The best bird of the day and the top candidate for Pima County bird of the year was a female Black Scoter!  It was found on a concrete pond behind a police station in Reid Park.  The only other time it's been seen in the county was in 1975, with only two previous records for Southeast Arizona.  Sweet lifer!

Black Scoter
CERange Map for Black Scoter

Wednesday, October 30, 2013

Tug o' War

Much has been written about the different types of birding and birders.  Are you an armchair birder or a chaser?  Are you a competitive birder?  Do you take in each bird and their behavior, or do you tick and run?   Do you fire away with your camera at the sight of a bird or do you take time to observe and identify it?  I like to think I'm a well-rounded birder that enjoys all aspects of birding.  But I admit I could take more time to truly observe the birds.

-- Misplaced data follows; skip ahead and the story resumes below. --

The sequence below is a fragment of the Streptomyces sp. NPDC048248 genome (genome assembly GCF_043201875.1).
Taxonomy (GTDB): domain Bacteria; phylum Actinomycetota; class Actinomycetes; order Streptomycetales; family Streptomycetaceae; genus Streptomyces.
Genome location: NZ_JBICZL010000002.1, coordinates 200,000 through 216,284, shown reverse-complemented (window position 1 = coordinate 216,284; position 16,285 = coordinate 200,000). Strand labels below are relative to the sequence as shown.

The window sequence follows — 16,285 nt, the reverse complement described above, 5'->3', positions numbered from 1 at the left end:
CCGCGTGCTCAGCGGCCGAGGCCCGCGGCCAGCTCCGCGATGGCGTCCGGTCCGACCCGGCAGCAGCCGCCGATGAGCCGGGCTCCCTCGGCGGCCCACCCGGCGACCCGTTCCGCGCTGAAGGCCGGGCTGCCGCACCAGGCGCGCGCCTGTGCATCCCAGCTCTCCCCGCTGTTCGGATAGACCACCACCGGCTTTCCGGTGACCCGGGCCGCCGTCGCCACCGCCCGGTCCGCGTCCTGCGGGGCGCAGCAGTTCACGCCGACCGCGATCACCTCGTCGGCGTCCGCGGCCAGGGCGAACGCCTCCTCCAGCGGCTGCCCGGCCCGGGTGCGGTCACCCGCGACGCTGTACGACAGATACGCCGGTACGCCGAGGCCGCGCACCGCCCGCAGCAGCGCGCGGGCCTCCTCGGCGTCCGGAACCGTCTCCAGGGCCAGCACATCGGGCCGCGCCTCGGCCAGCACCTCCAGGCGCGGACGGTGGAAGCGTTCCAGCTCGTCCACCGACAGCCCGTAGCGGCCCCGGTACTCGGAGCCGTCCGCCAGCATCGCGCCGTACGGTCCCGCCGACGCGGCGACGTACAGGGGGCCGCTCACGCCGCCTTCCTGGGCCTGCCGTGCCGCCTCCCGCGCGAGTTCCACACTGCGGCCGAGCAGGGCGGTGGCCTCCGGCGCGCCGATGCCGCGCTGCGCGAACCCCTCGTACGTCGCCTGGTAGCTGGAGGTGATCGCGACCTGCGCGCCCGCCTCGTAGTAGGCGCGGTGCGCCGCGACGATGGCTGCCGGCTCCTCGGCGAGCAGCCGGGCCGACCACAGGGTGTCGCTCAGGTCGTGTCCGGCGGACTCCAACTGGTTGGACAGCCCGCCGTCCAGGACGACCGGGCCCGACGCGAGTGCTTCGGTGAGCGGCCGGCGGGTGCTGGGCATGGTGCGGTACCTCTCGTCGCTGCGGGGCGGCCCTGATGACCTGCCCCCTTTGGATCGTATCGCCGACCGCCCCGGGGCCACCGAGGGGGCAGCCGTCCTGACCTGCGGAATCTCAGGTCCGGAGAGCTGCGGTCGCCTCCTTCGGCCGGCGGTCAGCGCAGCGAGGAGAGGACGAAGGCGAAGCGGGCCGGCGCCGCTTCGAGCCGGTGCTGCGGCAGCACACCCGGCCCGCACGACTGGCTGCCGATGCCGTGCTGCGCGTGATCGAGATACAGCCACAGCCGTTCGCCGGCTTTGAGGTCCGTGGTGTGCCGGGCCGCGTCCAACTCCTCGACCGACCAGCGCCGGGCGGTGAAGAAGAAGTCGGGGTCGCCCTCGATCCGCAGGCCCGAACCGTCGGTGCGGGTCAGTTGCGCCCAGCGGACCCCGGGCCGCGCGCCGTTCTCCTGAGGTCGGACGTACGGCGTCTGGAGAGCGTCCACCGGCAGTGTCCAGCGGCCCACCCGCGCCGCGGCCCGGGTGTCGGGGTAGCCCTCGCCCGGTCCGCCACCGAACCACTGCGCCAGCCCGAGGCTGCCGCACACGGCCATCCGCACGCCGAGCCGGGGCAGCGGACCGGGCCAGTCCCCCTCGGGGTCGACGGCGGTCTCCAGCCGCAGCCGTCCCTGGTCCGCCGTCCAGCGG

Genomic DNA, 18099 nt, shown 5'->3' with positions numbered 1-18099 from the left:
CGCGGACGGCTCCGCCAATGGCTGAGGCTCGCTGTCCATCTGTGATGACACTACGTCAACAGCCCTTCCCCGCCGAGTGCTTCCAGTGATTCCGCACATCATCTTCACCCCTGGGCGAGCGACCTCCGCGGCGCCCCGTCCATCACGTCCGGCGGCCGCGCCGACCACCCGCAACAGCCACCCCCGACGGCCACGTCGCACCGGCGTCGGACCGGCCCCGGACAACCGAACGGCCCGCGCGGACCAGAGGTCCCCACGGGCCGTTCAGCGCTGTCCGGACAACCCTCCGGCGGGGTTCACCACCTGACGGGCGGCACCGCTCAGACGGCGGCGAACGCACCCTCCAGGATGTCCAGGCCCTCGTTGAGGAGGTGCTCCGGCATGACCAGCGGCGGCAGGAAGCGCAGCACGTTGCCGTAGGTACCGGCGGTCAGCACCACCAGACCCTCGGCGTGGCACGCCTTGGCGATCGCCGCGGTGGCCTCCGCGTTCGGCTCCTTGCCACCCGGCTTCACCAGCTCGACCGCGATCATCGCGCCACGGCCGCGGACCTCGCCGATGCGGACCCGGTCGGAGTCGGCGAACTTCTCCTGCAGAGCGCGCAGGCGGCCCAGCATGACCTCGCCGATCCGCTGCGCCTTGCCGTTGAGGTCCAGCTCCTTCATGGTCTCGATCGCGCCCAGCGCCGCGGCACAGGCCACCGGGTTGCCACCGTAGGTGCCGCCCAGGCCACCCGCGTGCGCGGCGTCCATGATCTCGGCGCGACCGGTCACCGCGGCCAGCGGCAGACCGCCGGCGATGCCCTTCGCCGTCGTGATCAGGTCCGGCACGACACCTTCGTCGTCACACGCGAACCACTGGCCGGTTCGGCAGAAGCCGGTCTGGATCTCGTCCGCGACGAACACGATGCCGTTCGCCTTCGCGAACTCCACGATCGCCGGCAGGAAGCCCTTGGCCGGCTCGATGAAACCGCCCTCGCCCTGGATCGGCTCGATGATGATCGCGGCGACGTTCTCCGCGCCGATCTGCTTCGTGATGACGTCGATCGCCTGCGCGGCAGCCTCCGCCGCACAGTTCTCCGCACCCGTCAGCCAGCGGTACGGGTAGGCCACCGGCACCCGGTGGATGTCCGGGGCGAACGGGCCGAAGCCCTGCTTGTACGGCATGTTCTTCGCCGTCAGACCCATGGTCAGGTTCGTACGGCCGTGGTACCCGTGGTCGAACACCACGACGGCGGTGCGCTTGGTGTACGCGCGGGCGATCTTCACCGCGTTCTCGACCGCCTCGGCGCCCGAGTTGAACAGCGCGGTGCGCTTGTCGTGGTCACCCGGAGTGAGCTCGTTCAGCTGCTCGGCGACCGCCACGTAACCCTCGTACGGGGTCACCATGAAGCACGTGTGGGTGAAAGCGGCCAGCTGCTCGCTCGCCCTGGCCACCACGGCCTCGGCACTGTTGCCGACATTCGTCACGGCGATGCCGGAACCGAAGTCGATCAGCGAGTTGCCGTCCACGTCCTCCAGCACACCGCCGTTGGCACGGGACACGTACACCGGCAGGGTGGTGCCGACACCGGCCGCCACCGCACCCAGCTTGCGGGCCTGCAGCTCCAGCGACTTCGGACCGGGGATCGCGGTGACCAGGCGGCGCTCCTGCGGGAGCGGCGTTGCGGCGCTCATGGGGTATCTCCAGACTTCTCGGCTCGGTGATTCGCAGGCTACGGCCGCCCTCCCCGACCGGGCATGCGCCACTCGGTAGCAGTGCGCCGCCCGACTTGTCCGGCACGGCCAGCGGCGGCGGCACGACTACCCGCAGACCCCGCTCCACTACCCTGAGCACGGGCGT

As you know, many factors dictate how much birding one does.  Currently my outings are limited.  But I did have a few hours this weekend to bird two Tucson parks.  It was birding not dictated by recent reported rarities, but a chance to go out and just enjoy the birds and beautiful weather.  This is something I wish I could do more often, but doesn't everyone?.  You see, Southeast Arizona has so many good birds and such an active rare bird alert in terms of reporters and rarities, that my few birding adventures are often of the chasing variety.  Not a bad problem for a birder to have.  This makes it hard to keep that little Sandy Komito on my shoulder quiet- that drive to go, tick, and conquer.  But this weekend the little Kaufmans (Kenn and Kimberly) on my other shoulder reminded me that it's refreshing and relaxing to just go out and enjoy all the birds, even the common ones.  It's a delicate balance, right?  Not when little Sandy is screaming at you to get your butt out of bed and go find a rare bird!  More like a tug of war.